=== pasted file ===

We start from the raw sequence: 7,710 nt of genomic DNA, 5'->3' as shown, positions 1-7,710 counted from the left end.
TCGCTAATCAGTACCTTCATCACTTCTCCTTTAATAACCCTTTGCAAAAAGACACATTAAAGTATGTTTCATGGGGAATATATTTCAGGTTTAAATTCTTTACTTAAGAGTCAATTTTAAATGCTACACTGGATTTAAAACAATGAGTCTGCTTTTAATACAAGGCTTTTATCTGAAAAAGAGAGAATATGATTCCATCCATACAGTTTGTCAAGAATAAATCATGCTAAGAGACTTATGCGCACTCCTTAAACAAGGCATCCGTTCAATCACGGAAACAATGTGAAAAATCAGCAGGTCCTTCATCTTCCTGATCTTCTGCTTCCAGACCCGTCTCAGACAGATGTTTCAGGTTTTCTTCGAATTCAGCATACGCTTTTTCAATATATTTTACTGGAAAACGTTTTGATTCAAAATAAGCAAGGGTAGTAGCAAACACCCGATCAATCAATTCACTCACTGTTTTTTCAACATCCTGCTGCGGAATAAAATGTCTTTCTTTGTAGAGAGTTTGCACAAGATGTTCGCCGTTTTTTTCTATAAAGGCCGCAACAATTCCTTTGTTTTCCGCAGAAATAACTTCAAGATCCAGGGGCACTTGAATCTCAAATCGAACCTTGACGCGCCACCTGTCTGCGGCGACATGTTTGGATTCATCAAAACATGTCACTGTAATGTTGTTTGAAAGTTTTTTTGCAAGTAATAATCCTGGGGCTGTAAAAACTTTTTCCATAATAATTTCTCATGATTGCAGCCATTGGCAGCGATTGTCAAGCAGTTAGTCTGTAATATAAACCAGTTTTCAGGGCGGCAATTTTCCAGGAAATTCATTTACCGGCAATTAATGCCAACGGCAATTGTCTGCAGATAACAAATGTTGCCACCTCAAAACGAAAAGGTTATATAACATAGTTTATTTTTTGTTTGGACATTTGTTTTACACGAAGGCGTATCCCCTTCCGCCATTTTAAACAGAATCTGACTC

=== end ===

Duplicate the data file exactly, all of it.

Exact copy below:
We start from the raw sequence: 7,710 nt of genomic DNA, 5'->3' as shown, positions 1-7,710 counted from the left end.
TCGCTAATCAGTACCTTCATCACTTCTCCTTTAATAACCCTTTGCAAAAAGACACATTAAAGTATGTTTCATGGGGAATATATTTCAGGTTTAAATTCTTTACTTAAGAGTCAATTTTAAATGCTACACTGGATTTAAAACAATGAGTCTGCTTTTAATACAAGGCTTTTATCTGAAAAAGAGAGAATATGATTCCATCCATACAGTTTGTCAAGAATAAATCATGCTAAGAGACTTATGCGCACTCCTTAAACAAGGCATCCGTTCAATCACGGAAACAATGTGAAAAATCAGCAGGTCCTTCATCTTCCTGATCTTCTGCTTCCAGACCCGTCTCAGACAGATGTTTCAGGTTTTCTTCGAATTCAGCATACGCTTTTTCAATATATTTTACTGGAAAACGTTTTGATTCAAAATAAGCAAGGGTAGTAGCAAACACCCGATCAATCAATTCACTCACTGTTTTTTCAACATCCTGCTGCGGAATAAAATGTCTTTCTTTGTAGAGAGTTTGCACAAGATGTTCGCCGTTTTTTTCTATAAAGGCCGCAACAATTCCTTTGTTTTCCGCAGAAATAACTTCAAGATCCAGGGGCACTTGAATCTCAAATCGAACCTTGACGCGCCACCTGTCTGCGGCGACATGTTTGGATTCATCAAAACATGTCACTGTAATGTTGTTTGAAAGTTTTTTTGCAAGTAATAATCCTGGGGCTGTAAAAACTTTTTCCATAATAATTTCTCATGATTGCAGCCATTGGCAGCGATTGTCAAGCAGTTAGTCTGTAATATAAACCAGTTTTCAGGGCGGCAATTTTCCAGGAAATTCATTTACCGGCAATTAATGCCAACGGCAATTGTCTGCAGATAACAAATGTTGCCACCTCAAAACGAAAAGGTTATATAACATAGTTTATTTTTTGTTTGGACATTTGTTTTACACGAAGGCGTATCCCCTTCCGCCATTTTAAACAGAATCTGACTC